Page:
The COVID-19 pandemic changed customer behaviors, driving even more consumers to switch brands on a whim and try new products if their preferred options were out of stock. As customers have embraced the proliferation of choices, many companies have rededicated themselves to a customer-centric approach.

The best way to make sure consumers remain customers of your brand is to develop, deliver, and promote products built with customers top of mind. But this dedication needs to be more than a slogan; it is an all-consuming strategy to put the customers’ wants and needs at the center of every corporate decision.

This is not merely an offensive strategy; your biggest competitors may have already embraced customer-centricity, thereby putting you at a disadvantage when customers will want to prioritize those who put their needs first. As McKinsey found in recent research, companies that include customer data in their strategy, along with creativity and purpose significantly outperform their competitors. 

While the entire organization needs to embrace customer-centricity, product teams are uniquely positioned to lead their companies towards this exciting new strategy.

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Why product teams should lead this revolution?

Simply put, they are in the position to influence how an organization delivers the customer-centric experience to its audience. The product teams intake data, run experiments, and build the products that consumers will use. They also can influence the rest of the organization and demonstrate the ROI of embedding this philosophy in every department.

To be certain, some people in your organization may resent this approach because it feels like it takes decision-making out of the hands of executives. But it actually does the opposite: provides the right intelligence for those executives to make more informed and correct decisions.

How to be a customer-centric organization

  1. Keep the customer top of mind in everything you do: It seems simple, but too many companies build products from their vision, gut feeling, or preferences. Many heralded products fail because they do not have a large enough audience that wants the product created.
  1. Be data-centric: Companies looking for customer insights and preferences in the past often turned to surveys and focus groups. The pandemic made this difficult as people stayed home, but more importantly, it’s less effective than consuming and analyzing the robust consumer data available online. Leading companies treat data itself as a product
  1. Use the right tools: Even companies that embrace data and analytics can make the mistake of using social listening tools as their primary entry point to customer opinions. However, social listening tools often only tell a partial story and can consume an organization with too much noise. Organizations can only truly glean meaningful insights through AI-enabled technology that parses all of the noise online, makes sense of it, and provides actionable insights. 
  1. Develop and refine personas: You can’t be customer-centric if you do not have a strong grasp on who your target customers are and what motivates them. The reality is that no one thing motivates every customer. And companies that think they have their customers best interests in mind, but fail to actually use what information that customers post online. The rise of the Internet has coincided with more consumers finding their voice and having little issue telling companies what they want and need. Today’s leading organizations use data to understand their audiences better, segment them into workable groups, and develop unique products or messages to cater to their unique wants and needs.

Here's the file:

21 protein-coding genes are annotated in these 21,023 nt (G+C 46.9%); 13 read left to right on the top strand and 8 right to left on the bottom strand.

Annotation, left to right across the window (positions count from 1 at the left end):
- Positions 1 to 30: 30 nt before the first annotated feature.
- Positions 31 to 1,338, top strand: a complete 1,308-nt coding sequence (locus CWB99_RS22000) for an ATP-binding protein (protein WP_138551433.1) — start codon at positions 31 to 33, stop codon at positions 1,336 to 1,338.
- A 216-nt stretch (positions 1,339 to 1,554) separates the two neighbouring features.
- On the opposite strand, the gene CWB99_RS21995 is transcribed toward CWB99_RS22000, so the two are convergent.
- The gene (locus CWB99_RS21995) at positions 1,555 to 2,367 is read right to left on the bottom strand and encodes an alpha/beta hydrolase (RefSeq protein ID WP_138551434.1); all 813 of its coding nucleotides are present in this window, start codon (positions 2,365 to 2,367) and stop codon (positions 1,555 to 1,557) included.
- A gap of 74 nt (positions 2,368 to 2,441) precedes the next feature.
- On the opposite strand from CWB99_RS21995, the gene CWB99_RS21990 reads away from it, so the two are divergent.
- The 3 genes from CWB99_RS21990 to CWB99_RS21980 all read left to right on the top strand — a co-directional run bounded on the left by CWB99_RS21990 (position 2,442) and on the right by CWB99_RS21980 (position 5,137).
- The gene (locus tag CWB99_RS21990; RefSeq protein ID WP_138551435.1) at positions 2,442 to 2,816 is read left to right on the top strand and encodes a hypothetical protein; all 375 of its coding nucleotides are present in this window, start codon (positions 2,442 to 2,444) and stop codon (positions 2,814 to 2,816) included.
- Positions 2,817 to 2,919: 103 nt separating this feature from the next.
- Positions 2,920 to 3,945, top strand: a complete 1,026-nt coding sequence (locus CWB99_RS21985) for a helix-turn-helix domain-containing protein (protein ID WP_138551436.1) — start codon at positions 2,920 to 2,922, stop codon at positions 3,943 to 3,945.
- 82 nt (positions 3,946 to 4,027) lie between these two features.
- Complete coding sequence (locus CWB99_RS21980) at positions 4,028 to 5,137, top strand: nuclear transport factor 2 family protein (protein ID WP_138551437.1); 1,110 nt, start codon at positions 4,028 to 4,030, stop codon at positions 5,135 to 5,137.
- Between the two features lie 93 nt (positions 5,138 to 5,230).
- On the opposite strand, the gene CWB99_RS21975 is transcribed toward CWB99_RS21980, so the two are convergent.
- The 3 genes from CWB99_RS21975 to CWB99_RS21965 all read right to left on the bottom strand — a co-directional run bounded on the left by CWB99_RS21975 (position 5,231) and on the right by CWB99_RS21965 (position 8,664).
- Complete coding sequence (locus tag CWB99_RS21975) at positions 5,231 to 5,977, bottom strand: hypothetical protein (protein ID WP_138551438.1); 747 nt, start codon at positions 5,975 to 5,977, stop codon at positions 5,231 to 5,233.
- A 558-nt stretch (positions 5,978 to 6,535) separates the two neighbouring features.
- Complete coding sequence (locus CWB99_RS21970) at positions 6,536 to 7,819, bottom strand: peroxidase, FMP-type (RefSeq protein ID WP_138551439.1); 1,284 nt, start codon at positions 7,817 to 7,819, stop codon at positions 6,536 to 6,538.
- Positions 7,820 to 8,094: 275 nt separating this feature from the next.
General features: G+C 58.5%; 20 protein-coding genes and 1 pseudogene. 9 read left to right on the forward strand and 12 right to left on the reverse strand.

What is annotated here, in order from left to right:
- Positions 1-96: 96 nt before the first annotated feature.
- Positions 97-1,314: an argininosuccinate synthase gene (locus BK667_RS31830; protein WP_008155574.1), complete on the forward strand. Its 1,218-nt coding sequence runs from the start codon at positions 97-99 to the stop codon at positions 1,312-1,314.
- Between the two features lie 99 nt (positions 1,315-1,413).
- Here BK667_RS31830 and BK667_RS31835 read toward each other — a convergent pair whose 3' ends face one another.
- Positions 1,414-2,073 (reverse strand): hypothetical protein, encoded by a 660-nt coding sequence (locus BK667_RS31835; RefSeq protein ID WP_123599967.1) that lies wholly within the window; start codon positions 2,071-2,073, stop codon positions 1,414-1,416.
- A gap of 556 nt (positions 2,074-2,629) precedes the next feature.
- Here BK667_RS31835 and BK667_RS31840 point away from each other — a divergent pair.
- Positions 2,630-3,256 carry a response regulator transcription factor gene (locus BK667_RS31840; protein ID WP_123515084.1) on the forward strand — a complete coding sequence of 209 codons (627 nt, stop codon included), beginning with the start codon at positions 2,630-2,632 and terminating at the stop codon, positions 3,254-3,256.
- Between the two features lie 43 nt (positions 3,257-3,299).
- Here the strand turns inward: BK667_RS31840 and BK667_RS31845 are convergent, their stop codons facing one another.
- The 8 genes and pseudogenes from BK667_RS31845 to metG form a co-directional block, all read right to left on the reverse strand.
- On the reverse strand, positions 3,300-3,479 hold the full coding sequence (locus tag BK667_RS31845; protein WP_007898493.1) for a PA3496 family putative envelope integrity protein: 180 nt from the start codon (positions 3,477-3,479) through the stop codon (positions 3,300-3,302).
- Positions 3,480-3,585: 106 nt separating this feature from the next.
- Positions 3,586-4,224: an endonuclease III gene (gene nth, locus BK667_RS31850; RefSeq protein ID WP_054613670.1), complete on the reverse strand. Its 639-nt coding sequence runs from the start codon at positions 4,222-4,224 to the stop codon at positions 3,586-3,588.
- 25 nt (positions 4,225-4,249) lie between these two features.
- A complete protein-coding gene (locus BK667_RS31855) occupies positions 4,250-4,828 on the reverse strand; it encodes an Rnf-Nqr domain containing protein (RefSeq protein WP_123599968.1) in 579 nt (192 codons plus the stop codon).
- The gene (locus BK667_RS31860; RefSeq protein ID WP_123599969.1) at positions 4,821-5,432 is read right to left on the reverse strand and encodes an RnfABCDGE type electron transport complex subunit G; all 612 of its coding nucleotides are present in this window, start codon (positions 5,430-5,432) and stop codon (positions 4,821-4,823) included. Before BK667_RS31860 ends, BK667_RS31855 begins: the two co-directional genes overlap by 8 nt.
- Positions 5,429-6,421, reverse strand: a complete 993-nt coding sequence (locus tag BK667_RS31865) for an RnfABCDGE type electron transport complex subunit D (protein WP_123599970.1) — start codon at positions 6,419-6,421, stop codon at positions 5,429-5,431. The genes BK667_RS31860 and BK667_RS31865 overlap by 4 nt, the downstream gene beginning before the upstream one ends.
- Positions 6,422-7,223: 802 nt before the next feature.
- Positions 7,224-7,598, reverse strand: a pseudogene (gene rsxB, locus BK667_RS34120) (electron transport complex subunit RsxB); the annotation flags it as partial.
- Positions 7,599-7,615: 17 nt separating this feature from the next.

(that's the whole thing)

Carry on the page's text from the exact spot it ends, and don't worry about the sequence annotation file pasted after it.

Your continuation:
1. Embrace greater transparency: Organizations that value customers provide more transparency about how products are made, what data they use, and what timelines will be for updates or new features. Since customer-centric organizations embrace data, they will know what customers want and share the information that is most important to them. Engage with customers, collect what they say online, and use the right solution to parse what you’ve learn and deliver insights. 
  1. Prioritize CPIs over KPIs: Customer-Performance Indicators (CPIs) are data points important to both customers and companies. The more commonly used Key Performance Indicators (KPIs) are inward-focused and often do not have customers’ interest top of mind. By building towards what measures customers’ preference (happiness, willingness to buy again and to recommend a product to their peers). While every organization will have different CPIs, what unites all companies is that everyone needs CPIs. 

Organizations cannot simply become customer-centric overnight. It involves real meaningful change, coordinated action, and executives who will champion the approach throughout the organization. Product teams are well-positioned to be the leading voice to ensure an organization does not get left behind the competition that prioritizes the customer. 

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